After the massive 2017 firestorm that hit northern and southern California, it is important to take a look nature’s relationship to fire and how nature has been characterized in the wake of what has happened. For this discussion, we will be focusing on the fires in Napa and Sonoma Counties, although most of what we write is directly applicable to the Thomas Fire in Ventura and Santa Barbara Counties as well.
How We Talk About Nature. First and foremost, we need to reframe the discussion and consider the words we use. Nature provides beautiful habitats for a wild diversity of creatures. It is not “fuel.” Fuel is what we put into our cars and what heats and cools our homes. A dense thicket of shrubs offers the wild foundation of green for countless organisms from lichens to wrentits. It is not “overgrown.” The term “overgrown” can be used to describe our gardens and backyards perhaps, but it’s not an appropriate or accurate way to describe our wildlands, no matter how many fire or flood cycles have been missed. Saying nature is “overgrown” is at best, derogatory. “Overgrown” is a highly subjective term based on hubris, not the needs of a woodrat, a Scrub Jay, or a ceanothus silk moth.
Words matter. Due to the loaded terms that are continually used to describe the natural environment, it is no wonder that a significant number of politicians and members of the public either fear or distain nature and see no reason why we should protect it. To them, terms like fuel, overgrown, brush, and dead trees, have become bludgeons to attack those of us who want to protect the rapidly vanishing natural environment and as an excuse to log, clear, and eliminate our public lands.
Natural Fire Return Intervals. The best way to determine what the natural fire cycle is for an area is to examine the frequency of lightning-caused fires.
Napa and Sonoma Counties have some of the lowest lightning frequencies, and hence lightning-caused fire, in California. From 1919 to 2016, Sonoma County had a total of 489 fires per million hectares per year. Only 6 were from lightning (the rest have been human- or unknown-caused). In contrast, the half-million hectare northern California County of Siskiyou had 44 lightning-caused fires in the year of 2004 alone. Therefore, before humans arrived in the Napa/Sonoma region, fires of any significance were likely spaced over relatively long periods of time, probably on the order of 50 – 100 years or more. This kind of fire return interval cannot produce the fire suppressed/”overgrown” environment the media has described. We have a response to one of the worst examples of reporting like this on our chaparral blog.
When discussing natural fire return intervals, people often ask about Native American burning.
We know they burned the landscape. Exactly where and how frequently is a subject of much debate and is mostly knowledge lost in time. But it is fair to say that early Native American burning was likely responsible for creating some of the patchiness of plant communities in the Napa/Sonoma region as well as in other areas. It is also reasonable to hypothesize that Native American burning, especially around villages, began the process of eliminating native shrublands in favor of more open landscapes.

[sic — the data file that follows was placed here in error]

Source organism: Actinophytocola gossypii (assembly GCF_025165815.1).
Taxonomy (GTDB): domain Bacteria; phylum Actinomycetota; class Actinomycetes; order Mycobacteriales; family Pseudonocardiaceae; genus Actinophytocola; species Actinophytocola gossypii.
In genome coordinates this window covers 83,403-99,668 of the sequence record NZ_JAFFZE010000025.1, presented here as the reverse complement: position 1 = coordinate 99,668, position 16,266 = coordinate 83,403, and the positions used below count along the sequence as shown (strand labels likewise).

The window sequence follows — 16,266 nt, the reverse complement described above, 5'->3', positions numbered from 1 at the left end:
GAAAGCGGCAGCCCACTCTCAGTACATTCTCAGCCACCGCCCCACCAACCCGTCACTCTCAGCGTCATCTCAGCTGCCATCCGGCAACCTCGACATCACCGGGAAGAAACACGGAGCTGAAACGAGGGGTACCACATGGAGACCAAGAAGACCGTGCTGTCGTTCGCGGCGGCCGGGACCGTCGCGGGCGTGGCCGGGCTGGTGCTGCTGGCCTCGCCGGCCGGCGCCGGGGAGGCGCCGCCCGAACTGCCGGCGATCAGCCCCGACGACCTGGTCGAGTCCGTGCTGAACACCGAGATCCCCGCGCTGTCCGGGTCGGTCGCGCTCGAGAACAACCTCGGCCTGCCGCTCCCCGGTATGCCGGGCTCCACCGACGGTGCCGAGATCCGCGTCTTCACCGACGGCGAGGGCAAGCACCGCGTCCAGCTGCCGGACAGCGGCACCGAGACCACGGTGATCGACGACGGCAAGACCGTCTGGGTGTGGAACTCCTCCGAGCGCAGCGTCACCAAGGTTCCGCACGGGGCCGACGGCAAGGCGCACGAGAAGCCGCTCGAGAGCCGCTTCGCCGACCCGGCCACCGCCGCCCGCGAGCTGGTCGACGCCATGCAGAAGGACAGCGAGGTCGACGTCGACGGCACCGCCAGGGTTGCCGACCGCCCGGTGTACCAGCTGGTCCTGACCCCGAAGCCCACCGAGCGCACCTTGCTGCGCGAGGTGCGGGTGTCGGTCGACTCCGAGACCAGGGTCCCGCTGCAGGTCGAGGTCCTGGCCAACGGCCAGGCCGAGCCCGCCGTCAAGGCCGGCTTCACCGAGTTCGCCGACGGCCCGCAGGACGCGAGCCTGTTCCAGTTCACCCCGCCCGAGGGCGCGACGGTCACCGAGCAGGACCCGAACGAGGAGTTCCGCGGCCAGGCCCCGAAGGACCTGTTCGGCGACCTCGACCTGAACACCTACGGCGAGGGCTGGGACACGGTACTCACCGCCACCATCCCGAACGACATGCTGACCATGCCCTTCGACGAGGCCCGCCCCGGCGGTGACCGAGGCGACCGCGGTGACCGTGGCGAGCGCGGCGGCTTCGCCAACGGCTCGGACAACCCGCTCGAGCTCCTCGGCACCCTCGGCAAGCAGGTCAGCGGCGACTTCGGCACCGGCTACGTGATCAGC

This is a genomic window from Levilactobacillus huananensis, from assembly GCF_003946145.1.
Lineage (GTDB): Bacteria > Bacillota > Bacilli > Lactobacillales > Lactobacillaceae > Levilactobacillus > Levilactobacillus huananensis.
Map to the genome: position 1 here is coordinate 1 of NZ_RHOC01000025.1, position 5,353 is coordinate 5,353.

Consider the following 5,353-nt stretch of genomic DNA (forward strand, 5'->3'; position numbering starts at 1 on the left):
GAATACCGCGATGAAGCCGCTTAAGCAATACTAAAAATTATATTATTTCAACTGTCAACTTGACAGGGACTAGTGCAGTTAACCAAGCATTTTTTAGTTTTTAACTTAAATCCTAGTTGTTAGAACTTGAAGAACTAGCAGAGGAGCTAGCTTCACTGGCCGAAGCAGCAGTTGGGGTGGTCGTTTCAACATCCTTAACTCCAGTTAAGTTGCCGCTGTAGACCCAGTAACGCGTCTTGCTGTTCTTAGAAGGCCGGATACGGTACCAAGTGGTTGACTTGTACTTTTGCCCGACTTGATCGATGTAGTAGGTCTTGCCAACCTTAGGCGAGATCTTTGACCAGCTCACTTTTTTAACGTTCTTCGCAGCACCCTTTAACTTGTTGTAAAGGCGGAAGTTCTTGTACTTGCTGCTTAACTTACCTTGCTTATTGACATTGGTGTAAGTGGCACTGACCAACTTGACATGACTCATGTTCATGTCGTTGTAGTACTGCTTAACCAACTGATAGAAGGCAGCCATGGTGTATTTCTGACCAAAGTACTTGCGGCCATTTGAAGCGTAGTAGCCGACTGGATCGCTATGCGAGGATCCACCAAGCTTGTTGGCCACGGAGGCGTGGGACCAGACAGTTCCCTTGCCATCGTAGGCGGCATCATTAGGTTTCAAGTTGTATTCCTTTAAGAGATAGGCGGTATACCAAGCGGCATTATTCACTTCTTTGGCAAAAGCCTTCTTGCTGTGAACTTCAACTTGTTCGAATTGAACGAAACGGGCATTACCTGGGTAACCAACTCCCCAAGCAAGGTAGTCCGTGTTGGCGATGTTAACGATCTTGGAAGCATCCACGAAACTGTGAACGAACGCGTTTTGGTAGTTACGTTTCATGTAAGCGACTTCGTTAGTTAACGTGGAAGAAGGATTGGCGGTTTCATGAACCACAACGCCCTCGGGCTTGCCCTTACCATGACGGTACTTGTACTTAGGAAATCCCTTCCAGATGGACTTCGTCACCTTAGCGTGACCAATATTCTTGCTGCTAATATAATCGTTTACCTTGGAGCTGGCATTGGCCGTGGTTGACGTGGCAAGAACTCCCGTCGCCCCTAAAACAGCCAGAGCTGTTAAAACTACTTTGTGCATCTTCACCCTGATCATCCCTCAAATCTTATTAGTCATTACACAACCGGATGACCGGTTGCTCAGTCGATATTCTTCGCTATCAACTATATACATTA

As with wine makers who clear their land for vineyards, Native Americans modified the land to obtain what they wanted as well.
Interestingly, the loss of chaparral in California due to type conversion has been discussed in one of the earliest works on chaparral by William Cooper (1922). He did some, as he wrote, “painstaking” searches to locate remnants or relic stands of chaparral in areas presently dominated by non-native grasslands in northern California. He also interviewed a number of old timers who remembered what the place looked like before the onslaught of settlers changed the place forever. He found ancient chamise shrubs along fence rows, on rocky ground, in ravines, etc., where humans and cattle couldn’t finish off what was left (Fig. 1 below). He discusses several relic sites in Colusa County near Arbuckle, in the Santa Clara Valley, and near Hershey in the Sacramento Valley. He also suggests that the impacts by European ranchers/settlers were, “of small importance compared with the effects produced by the aboriginal population” due to yearly burning practices.
The steady transformation of California’s wilderness began about 10,000 years ago after the arrival of America’s first peoples.
The frequently heard call that we should return to what we think Native Americans did on the landscape is counterproductive to our current efforts to protect what natural environments we have left. With millions of people lighting fires, the climate changing, and invasive, non-native weeds that Native Americans never had to deal with, when it comes to land management, it is best to consider the challenges we are facing in the future.